Keep talking, about everything. You don't need to limit your discussions with your teen to the Big Issues -- sex, drugs, smoking, money, etc. Talk to your teens about your interests and theirs, and keep talking -- more likely than not, they actually are listening.
Watch your non-verbal language. Denise Witmer at About.com suggests five
non-verbal communication cues that you can consider using when talking with your teen (maintaining eye contact, for example, and keeping an upbeat tone of voice).
Ask open-ended questions. They can't be answered with a simple "yes" or "no," and they show that you're actually interested in the details.
Be respectful. We often tell kids obey the golden rule and treat people as they'd like to be treated themselves, but how often do we extend that same courtesy to teenagers? It's easy to judge or to dismiss what they have to say, but model respect when talking to them, and you'll find that they're more likely do so as well.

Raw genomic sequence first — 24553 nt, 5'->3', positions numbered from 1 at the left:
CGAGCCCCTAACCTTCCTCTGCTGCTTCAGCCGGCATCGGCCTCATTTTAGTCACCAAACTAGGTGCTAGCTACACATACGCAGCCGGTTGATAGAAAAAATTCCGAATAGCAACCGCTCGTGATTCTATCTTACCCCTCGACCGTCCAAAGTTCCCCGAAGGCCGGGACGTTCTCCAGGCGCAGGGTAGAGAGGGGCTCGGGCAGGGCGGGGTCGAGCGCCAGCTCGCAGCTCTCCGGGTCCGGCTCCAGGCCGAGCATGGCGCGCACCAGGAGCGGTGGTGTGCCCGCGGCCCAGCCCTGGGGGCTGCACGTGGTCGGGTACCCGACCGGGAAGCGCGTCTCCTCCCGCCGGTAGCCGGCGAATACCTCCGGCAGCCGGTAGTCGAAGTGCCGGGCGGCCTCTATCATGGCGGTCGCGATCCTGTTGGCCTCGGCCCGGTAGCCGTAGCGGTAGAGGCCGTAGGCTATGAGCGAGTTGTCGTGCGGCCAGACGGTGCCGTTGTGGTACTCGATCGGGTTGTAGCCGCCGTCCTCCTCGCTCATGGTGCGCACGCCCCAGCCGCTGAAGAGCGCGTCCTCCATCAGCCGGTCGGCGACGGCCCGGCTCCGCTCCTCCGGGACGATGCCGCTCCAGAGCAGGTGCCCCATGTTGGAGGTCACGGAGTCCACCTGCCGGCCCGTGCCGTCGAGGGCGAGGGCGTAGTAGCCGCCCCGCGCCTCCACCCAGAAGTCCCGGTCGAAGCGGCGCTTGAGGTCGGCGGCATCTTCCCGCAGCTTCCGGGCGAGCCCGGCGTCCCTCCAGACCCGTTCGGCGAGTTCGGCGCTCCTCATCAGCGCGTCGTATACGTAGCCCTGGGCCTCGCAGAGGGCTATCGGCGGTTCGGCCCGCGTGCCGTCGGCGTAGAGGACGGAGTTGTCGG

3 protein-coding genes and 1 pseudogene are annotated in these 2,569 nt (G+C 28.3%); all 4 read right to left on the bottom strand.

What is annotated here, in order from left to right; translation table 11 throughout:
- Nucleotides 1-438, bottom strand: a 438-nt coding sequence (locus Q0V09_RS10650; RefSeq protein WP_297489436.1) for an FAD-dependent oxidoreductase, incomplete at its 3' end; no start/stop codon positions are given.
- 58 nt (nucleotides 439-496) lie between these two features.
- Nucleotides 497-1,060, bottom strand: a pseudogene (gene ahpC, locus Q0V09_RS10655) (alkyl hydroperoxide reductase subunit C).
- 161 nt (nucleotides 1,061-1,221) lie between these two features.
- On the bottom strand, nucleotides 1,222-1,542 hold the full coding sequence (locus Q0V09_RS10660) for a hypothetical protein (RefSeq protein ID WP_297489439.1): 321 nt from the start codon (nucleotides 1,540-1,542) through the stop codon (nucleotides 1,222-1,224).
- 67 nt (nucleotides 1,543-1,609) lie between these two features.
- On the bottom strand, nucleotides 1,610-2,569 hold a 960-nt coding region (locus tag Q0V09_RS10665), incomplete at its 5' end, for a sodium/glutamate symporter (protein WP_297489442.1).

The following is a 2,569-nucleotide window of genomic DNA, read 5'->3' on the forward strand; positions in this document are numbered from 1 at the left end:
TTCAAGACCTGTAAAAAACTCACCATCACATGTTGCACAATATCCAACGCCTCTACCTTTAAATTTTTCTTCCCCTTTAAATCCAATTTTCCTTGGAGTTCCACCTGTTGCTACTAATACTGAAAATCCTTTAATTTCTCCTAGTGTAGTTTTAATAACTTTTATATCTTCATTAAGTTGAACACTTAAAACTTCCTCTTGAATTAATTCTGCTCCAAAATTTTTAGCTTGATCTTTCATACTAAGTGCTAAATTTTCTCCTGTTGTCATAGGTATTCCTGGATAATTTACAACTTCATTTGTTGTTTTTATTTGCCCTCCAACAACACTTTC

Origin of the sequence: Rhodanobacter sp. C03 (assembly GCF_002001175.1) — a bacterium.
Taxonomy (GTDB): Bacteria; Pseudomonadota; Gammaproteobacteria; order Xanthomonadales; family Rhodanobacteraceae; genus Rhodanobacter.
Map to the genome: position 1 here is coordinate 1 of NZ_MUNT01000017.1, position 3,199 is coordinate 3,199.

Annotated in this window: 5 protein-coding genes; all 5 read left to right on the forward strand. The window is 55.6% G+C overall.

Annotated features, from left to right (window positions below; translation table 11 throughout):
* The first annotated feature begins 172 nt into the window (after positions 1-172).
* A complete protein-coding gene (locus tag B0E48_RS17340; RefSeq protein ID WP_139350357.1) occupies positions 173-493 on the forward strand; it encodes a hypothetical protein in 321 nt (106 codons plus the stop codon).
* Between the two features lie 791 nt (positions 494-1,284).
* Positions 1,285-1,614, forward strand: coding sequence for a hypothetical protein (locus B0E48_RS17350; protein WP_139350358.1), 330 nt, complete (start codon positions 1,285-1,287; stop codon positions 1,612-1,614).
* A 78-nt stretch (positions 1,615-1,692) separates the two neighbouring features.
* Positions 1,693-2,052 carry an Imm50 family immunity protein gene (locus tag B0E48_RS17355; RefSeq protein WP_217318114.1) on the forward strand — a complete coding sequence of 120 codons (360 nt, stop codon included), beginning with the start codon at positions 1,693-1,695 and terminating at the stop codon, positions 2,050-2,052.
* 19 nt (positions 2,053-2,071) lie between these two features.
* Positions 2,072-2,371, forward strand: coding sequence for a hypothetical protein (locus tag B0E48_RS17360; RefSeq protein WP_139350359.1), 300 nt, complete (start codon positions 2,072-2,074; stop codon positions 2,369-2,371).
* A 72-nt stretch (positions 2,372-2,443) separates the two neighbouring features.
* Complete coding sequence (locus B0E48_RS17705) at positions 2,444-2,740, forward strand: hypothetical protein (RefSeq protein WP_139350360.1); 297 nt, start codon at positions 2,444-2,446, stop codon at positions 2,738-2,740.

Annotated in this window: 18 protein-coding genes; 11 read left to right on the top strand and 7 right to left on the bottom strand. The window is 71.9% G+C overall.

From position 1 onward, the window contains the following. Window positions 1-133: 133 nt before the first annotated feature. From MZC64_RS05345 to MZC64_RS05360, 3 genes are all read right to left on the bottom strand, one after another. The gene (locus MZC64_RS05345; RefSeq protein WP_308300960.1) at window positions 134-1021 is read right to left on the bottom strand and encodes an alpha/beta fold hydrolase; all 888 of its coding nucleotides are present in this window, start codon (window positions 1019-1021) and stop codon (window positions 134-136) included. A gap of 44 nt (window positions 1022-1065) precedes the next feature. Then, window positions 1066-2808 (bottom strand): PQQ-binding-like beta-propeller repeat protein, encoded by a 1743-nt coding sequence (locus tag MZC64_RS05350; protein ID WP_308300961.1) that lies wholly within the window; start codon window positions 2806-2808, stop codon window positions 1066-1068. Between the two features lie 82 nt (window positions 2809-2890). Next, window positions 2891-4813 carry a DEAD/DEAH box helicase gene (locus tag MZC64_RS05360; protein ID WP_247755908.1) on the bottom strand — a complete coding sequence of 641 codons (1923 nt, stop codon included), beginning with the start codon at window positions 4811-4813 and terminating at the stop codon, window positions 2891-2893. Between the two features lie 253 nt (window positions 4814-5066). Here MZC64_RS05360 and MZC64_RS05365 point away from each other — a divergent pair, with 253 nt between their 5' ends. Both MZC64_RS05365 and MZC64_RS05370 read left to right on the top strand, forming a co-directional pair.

Choose your battles wisely. Ask yourself, "Is there really a 'right' or 'wrong' here, or just a 'like' vs. 'don't like'?"
Read the rest at Child Caring.
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